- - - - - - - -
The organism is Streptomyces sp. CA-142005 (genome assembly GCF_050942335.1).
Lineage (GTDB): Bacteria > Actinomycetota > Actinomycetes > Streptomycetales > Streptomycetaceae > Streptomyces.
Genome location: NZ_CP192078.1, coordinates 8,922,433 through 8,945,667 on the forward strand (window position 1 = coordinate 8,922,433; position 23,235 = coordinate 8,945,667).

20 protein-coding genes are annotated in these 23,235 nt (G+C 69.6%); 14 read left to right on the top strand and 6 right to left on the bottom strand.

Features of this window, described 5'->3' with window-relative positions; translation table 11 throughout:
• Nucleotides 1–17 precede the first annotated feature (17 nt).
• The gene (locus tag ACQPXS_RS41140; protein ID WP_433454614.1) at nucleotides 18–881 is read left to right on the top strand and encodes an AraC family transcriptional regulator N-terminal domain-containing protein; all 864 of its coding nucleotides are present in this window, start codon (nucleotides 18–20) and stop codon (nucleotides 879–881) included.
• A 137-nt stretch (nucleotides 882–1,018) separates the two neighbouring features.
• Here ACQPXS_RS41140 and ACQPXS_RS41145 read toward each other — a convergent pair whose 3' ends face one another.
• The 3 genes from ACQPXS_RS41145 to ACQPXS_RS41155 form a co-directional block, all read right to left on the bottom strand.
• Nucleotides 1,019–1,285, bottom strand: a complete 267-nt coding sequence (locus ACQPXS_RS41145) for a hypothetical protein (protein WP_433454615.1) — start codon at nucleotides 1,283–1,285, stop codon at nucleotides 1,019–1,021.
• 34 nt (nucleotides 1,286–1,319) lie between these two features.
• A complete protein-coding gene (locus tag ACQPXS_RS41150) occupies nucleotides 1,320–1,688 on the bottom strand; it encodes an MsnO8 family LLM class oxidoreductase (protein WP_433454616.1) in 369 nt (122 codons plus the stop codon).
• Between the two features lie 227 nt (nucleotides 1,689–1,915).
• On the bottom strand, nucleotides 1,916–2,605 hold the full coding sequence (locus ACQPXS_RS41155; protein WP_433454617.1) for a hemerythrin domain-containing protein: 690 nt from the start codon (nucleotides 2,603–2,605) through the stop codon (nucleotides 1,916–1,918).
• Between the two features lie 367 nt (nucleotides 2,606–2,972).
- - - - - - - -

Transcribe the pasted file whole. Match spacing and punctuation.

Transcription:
The organism is Streptomyces sp. CA-142005 (genome assembly GCF_050942335.1).
Lineage (GTDB): Bacteria > Actinomycetota > Actinomycetes > Streptomycetales > Streptomycetaceae > Streptomyces.
Genome location: NZ_CP192078.1, coordinates 8,922,433 through 8,945,667 on the forward strand (window position 1 = coordinate 8,922,433; position 23,235 = coordinate 8,945,667).

20 protein-coding genes are annotated in these 23,235 nt (G+C 69.6%); 14 read left to right on the top strand and 6 right to left on the bottom strand.

Features of this window, described 5'->3' with window-relative positions; translation table 11 throughout:
• Nucleotides 1–17 precede the first annotated feature (17 nt).
• The gene (locus tag ACQPXS_RS41140; protein ID WP_433454614.1) at nucleotides 18–881 is read left to right on the top strand and encodes an AraC family transcriptional regulator N-terminal domain-containing protein; all 864 of its coding nucleotides are present in this window, start codon (nucleotides 18–20) and stop codon (nucleotides 879–881) included.
• A 137-nt stretch (nucleotides 882–1,018) separates the two neighbouring features.
• Here ACQPXS_RS41140 and ACQPXS_RS41145 read toward each other — a convergent pair whose 3' ends face one another.
• The 3 genes from ACQPXS_RS41145 to ACQPXS_RS41155 form a co-directional block, all read right to left on the bottom strand.
• Nucleotides 1,019–1,285, bottom strand: a complete 267-nt coding sequence (locus ACQPXS_RS41145) for a hypothetical protein (protein WP_433454615.1) — start codon at nucleotides 1,283–1,285, stop codon at nucleotides 1,019–1,021.
• 34 nt (nucleotides 1,286–1,319) lie between these two features.
• A complete protein-coding gene (locus tag ACQPXS_RS41150) occupies nucleotides 1,320–1,688 on the bottom strand; it encodes an MsnO8 family LLM class oxidoreductase (protein WP_433454616.1) in 369 nt (122 codons plus the stop codon).
• Between the two features lie 227 nt (nucleotides 1,689–1,915).
• On the bottom strand, nucleotides 1,916–2,605 hold the full coding sequence (locus ACQPXS_RS41155; protein WP_433454617.1) for a hemerythrin domain-containing protein: 690 nt from the start codon (nucleotides 2,603–2,605) through the stop codon (nucleotides 1,916–1,918).
• Between the two features lie 367 nt (nucleotides 2,606–2,972).